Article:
Toyota MZ engine

The Toyota MZ engine family is a piston V6 engine series. The MZ series has an aluminium engine block and aluminium alloy DOHC cylinder heads. The cylinders are lined with cast iron, and is of a closed deck design (no open space between the bores). The engine is a 60 degree V6 design. It uses multi-port fuel injection (MFI), four valves per cylinder, a one-piece cast crankshaft and a cast aluminium intake manifold. The MZ family is a lightweight V6 engine of an all-aluminium design, using lighter weight parts than the heavier duty VZ block engines in an effort to lower production costs, decrease engine weight, and decrease reciprocating weight without sacrificing reliability. Toyota sought to enhance the drivability pattern of the engine (over the 3VZ) at exactly 3000 rpm, since that was the typical engine speed for motors cruising on the highway. The result was less cylinder distortion coupled with the decreased weight of rotating assemblies, smoother operation at that engine speed, and increased engine efficiency.

Toyota MZ engine
1MZ-FE engine in a Toyota Windom
ManufacturerToyota Motor Corporation
Displacement2.5 L (2,496 cc)
3.0 L (2,994 cc)
3.3 L (3,310 cc)
Cylinder bore87.5 mm (3.44 in)
92 mm (3.62 in)
Piston stroke83 mm (3.27 in)
69.2 mm (2.72 in)
Block materialAluminium alloy
Head materialAluminium alloy
ValvetrainDOHC 4 valves x cyl.
SuperchargerTRD kit (in some versions)
Fuel systemMulti-port fuel injection
Fuel typeGasoline
Cooling systemWater cooled
Power output194–242 hp (145–180 kW; 197–245 PS)
Torque output180–242 lb⋅ft (244–328 N⋅m)
PredecessorToyota VZ engine
SuccessorToyota GR engine

They feature cast aluminium pistons with an anti-friction resin coating (moly) and valve depressions that decrease the chance of valve-to-piston interference in case of timing belt failure on motors without VVT-i.[1] They also use steel rings, smaller-diameter shot-peened rods, and a forged steel crankshaft.[2]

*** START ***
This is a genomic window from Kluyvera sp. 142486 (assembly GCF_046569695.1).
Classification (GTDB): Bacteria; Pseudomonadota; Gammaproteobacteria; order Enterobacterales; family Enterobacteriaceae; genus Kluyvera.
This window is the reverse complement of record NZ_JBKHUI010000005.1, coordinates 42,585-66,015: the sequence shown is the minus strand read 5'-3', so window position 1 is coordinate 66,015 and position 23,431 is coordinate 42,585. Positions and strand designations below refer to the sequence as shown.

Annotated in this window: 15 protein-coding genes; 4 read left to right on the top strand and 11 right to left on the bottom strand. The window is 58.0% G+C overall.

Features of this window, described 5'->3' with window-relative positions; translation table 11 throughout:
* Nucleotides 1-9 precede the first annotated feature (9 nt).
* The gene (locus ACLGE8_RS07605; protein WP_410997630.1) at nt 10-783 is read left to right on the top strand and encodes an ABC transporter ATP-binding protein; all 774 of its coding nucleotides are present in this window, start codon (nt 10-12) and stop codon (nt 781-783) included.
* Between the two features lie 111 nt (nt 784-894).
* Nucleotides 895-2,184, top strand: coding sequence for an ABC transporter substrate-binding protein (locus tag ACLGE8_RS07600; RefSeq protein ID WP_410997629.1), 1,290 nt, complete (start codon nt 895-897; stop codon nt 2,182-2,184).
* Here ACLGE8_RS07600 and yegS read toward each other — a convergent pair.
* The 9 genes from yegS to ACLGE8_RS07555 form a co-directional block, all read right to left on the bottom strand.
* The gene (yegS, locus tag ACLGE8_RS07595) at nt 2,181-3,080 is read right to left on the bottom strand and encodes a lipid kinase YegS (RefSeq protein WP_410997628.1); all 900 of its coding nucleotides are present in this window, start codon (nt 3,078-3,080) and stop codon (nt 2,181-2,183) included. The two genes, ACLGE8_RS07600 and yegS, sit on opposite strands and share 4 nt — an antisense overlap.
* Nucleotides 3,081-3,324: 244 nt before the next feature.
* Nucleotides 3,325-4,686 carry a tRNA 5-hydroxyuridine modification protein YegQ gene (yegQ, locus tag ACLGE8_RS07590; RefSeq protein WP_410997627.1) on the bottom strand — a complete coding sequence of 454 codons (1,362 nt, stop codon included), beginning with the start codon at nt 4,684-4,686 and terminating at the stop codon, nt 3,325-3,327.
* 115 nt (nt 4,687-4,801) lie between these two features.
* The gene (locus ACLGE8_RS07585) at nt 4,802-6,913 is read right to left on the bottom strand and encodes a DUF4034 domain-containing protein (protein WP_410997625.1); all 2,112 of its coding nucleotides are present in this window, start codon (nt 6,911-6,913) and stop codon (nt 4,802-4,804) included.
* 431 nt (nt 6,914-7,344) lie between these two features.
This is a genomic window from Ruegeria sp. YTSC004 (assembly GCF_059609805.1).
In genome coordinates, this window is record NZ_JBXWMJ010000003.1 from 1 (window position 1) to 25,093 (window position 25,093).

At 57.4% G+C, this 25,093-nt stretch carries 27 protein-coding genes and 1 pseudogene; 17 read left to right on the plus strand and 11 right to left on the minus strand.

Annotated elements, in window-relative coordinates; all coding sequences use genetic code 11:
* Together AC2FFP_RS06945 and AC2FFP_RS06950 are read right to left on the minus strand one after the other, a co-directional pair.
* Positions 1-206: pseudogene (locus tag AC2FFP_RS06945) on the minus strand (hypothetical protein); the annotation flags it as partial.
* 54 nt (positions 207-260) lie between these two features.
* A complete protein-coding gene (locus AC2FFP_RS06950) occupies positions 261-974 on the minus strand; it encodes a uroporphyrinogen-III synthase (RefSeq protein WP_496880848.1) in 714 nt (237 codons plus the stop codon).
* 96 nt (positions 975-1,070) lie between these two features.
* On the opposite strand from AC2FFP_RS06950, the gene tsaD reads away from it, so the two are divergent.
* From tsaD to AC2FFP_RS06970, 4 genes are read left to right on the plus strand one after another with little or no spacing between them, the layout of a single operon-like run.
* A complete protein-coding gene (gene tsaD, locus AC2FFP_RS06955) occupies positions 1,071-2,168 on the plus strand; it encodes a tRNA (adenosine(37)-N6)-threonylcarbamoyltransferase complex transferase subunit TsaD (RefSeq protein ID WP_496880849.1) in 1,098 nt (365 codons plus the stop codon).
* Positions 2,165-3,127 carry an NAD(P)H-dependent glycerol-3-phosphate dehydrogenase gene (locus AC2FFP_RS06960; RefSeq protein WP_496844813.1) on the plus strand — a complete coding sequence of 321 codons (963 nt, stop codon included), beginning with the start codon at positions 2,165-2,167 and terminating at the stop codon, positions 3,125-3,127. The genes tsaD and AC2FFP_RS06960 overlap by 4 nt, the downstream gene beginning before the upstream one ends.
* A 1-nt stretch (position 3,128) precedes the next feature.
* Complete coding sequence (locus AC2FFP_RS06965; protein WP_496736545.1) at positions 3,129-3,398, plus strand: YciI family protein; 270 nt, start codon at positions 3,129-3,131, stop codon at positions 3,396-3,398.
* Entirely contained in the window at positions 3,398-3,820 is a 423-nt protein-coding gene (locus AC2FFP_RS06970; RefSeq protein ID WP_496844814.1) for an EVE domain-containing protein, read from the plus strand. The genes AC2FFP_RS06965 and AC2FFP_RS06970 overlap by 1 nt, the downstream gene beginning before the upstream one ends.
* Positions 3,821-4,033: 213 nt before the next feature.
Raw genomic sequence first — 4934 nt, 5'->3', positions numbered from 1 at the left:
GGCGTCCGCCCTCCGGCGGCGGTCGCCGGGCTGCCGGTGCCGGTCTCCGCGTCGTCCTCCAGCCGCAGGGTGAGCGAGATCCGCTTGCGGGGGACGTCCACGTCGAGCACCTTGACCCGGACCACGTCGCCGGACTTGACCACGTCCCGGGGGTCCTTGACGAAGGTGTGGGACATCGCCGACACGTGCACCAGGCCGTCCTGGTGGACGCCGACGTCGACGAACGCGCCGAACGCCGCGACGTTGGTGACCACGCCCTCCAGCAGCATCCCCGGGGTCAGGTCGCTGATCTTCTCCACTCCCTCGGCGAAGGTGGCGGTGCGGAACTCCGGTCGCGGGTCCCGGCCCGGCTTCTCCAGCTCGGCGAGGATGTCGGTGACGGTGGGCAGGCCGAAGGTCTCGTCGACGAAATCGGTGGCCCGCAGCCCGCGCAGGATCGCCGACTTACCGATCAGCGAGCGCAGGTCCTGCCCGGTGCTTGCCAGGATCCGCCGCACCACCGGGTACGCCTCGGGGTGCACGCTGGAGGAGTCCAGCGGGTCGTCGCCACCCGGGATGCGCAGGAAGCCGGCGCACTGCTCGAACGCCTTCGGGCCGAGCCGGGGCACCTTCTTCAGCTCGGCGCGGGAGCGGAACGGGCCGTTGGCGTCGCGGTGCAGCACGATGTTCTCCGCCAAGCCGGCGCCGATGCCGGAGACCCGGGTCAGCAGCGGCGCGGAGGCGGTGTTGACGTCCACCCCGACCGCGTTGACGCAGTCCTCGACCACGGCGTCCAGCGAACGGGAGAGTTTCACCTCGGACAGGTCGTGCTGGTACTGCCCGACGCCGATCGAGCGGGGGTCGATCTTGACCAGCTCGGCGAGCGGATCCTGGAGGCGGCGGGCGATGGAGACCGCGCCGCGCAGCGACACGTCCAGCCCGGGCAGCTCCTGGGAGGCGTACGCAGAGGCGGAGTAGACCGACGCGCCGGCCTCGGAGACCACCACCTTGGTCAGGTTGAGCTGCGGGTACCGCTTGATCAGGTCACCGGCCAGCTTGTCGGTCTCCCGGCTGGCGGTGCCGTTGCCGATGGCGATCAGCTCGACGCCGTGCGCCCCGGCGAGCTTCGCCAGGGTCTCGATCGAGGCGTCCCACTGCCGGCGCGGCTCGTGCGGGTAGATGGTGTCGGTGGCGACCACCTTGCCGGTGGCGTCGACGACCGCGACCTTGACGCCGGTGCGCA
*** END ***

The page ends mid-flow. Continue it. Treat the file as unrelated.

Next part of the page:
This engine has been phased out in most markets, replaced by variants of the new GR series.


The 1MZ-FE is a 3.0 L (2,994 cc) dual overhead cam (DOHC) V6 engine. Bore and stroke is 87.5 mm × 83 mm (3.44 in × 3.27 in). Output is 194–201 hp (145–150 kW; 197–204 PS) at 5200–5400 rpm with 183–209 lb⋅ft (248–283 N⋅m) of torque at 4400 rpm. Horsepower ratings dropped after the Society of Automotive Engineers implemented a new power measurement system for vehicle engines, Toyota engines rated on 87 octane dropped the most, compared to the same engines used by Lexus rated on 91 octane. It has bucket tappets and was designed for good fuel economy without an overall performance trade-off. These engines are prone to oil gelling. Another name for the issue was "engine sludge".[3] There was a class action lawsuit due to this problem.[4] It is very important to the life of these engines that oil changes are done on a regular basis.

The 1MZ-FE was on Ward's 10 Best Engines list for 1996.[5]


Toyota Racing Development offered a bolt-on TRD supercharger kit for the MY1997–2000 Camry, MY1998–2000 Sienna and MY1999–2000 Solara. Power output was bumped to 242 hp (180 kW; 245 PS) and 242 lb⋅ft (328 N⋅m) of torque.

The 1MZ-FE with VVT-i is used in the Avalon, Highlander, Sienna and Camry. Output is 210 hp (157 kW; 213 PS) at 5800 rpm with 222 lb⋅ft (301 N⋅m) of torque at 4400 rpm. Early versions of the VVT-i 1MZ used a dual throttle body, cast aluminum intake manifold, and EGR block off plates on the exhaust manifolds. Later versions used a drive-by-wire/electronic throttle control.



The 2MZ-FE is a 2.5 L (2,496 cc) engine replacing the 4VZ-FE as the worldwide 2.5 L V6. Bore and stroke is 87.5 mm × 69.2 mm (3.44 in × 2.72 in). Output is 200 hp (149 kW; 203 PS) at 6000 rpm with torque of 180 lb⋅ft (244 N⋅m) at 4600 rpm.



The 3MZ-FE is a 3.3 L (3,310 cc) version. Bore and stroke is 92 mm × 83 mm (3.62 in × 3.27 in). Output is 225 hp (168 kW; 228 PS) with 240 lb⋅ft (325 N⋅m) of torque in the Camry and 230 hp (172 kW; 233 PS) with 242 lb⋅ft (328 N⋅m) of torque in the Sienna and Highlander. It also features VVT-i, ETCS-i (Electronic Throttle Control System — intelligent/DBW), PA6 plastic intake, and increased throttle body diameter over the 1MZ. The 3MZ uses a new flat-type knock sensor, which is a departure from the typical resonator type knock sensor used on the previous MZs. Previous MZs had poor knock control, or perhaps oversensitivity when detecting knock, and power loss up to 20 hp (15 kW) may be realized due to erratic ignition timing when using an octane lower than 91. The new flat-type knock sensor is a completely different design and detects more frequencies than the traditional resonator type. This provides the ECU with more accurate data. A bolt goes through the center of the knock sensor, which then mates the sensor to the block on each bank.


See also


  1. "DIY Timing Belt Replacement, Toyota MZFE Engine: Camry V6, Avalon, Lexus ES 300, Sienna, Lexus RX 300, Solara". Retrieved 8 January 2018.
  2. "3MZ-FE Toyota engine". Retrieved 8 January 2018.
  3. "The black death of sludge". Consumers Reports. Consumers union. February 2014. Retrieved September 12, 2016.
  5. "Ward's 10 Best Engines Winners, 1995-2012". Wards Intelligence. Ward's. Jan 2012.
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